Politicians on both sides of the Atlantic, starting with Winston Churchill, have long spoken about the “special relationship” that exists between the United States and Britain when it comes to international affairs. They’ve been side by side in World War I, World War II, the Korean War, the Cold War, the Gulf War, and the invasions of Iraq and Afghanistan.
But Thursday’s rejection by the British House of Commons of Prime Minister David Cameron’s plea that the British join with the Americans in punishing Syria for its alleged use of chemical weapons leaves the U.S.—at least at this moment—without its most steadfast ally.
Can the U.S. attack Syria without the Brits standing shoulder-to-shoulder with the Americans? Of course, it can. But more importantly, should it?
British politicians made clear they felt the U.S. had dragged them into the war in Iraq a decade ago under false…
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A fleet of satellites played a vital role in the U.S. raid that killed Osama bin Laden, according to intelligence documents obtained by the Washington Post from whistleblower Edward Snowden.
The so-called “black budget” documents, which detail spending on spying, revealed the role of satellites in collecting masses of electronic and communications intelligence from Pakistan during the daring raid. Satellites were also used to collect hundreds of images of bin Laden’s Abbottabad compound beforehand.
The same budget documents show that after bin Laden had been killed, U.S. intelligence agencies spent $2.5 million analyzing computer files and other evidence seized at bin Laden’s compound.
When he first ran for President, Barack Obama cast himself as the man to support if you thought the Iraq war was a stupid mistake. “We must not repeat the mistakes of Iraq,” he said in August 2007, lamenting what he called a war of “undetermined length, at undetermined cost, with undetermined consequences.”
But in a stinging irony, Obama now finds his plans for a military strike on Syria hamstrung by memories of George W. Bush’s war. And many of the same objections that Obama once voiced are being hurled back at him by opponents of an intervention in Syria.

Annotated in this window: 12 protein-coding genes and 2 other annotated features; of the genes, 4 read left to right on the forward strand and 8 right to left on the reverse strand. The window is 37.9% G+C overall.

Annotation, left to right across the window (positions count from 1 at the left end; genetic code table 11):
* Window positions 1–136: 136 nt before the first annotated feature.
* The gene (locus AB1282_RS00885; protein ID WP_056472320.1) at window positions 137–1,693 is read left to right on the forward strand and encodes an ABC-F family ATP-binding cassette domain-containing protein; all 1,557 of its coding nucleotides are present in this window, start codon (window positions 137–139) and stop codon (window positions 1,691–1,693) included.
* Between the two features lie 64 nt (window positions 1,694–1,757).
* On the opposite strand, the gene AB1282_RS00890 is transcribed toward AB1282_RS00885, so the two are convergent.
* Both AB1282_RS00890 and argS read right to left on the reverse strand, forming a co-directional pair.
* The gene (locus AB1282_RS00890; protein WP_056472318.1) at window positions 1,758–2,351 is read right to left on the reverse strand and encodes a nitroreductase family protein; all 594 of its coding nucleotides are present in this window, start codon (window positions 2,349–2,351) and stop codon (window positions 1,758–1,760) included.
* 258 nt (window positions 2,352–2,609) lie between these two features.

“All of this [talk of striking Syria] makes one recall the events that happened 10 years ago, when, using false information about Iraqis having weapons of mass destruction, the U.S. bypassed the United Nations and started a scheme whose consequences are well known to everyone,” Russia’s Foreign Ministry said in…
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As the U.S. administration rushes to assess the damage and disruption caused by Britain’s unexpected punitive strike on its plans for Syria, officials might consider the fate of the man who yesterday failed to deliver parliamentary backing for U.K. involvement in a U.S. military intervention. Britain’s Prime Minister David Cameron had been careful ahead of last night’s House of Commons vote to make clear that the ambitions of any such intervention would be limited. Neither Britain nor the U.S. sought regime change. Regime change may yet result from his botched maneuver, however, as Britons question his leadership.
In the hours since Cameron’s 285-272 defeat on a motion calling for “a strong humanitarian response … [that] may, if necessary, require military action,” his critics have queued up to excoriate his lax party and coalition management (39 of his Conservative colleagues and Liberal Democrat partners voted against the motion). There are…
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- “The Obama administration laid the groundwork for unilateral military action, a shift officials said reflected the U.K.’s abrupt decision not to participate and concerns Bashar al-Assad was using the delays to disperse military assets.” [WSJ]
- “Can the U.S. attack Syria without the Brits standing shoulder-to-shoulder with the Americans? Of course, it can. But more importantly, should it?” [TIME]
- “The Iraq effect…has dramatically raised skepticism about the U.S. government’s rationale for applying military force in the name of American security.” [TIME]
- “President François Hollande of France on Friday offered strong support for international military action against the Syrian government…” [NYT]
- Senate Select Committee on Intelligence Chairman Diane Feinstein tells TIME a congressional vote is not necessary for Syria intervention. The New York Times reports “nearly 200 House members from both parties have signed letters calling on the president to seek formal congressional approval…
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Tradehill, the U.S.-based Bitcoin exchange, has temporarily suspended trading due to “banking and regulatory issues” that appear to be linked to the service’s credit union partner.
Tradehill has suspended operations before. The company’s original incarnation, partly-based in Chile, shut up shop in 2012, also citing regulatory reasons, and blaming a processing partner who pulled the rug out from under the Bitcoin operation.
This time, according to Tradehill’s homepage:
“We have recently made the decision to temporarily suspend trading on the Tradehill platform, due to banking and regulatory issues. This decision has not been made lightly and we regret having to take such action. However, we embrace the silver lining of our situation and plan to take this opportunity to upgrade, improve, and polish our trading platform.”
Tradehill added that it had registered with the U.S. financial crimes authority FinCEN earlier this month and was “actively engaging with banks…
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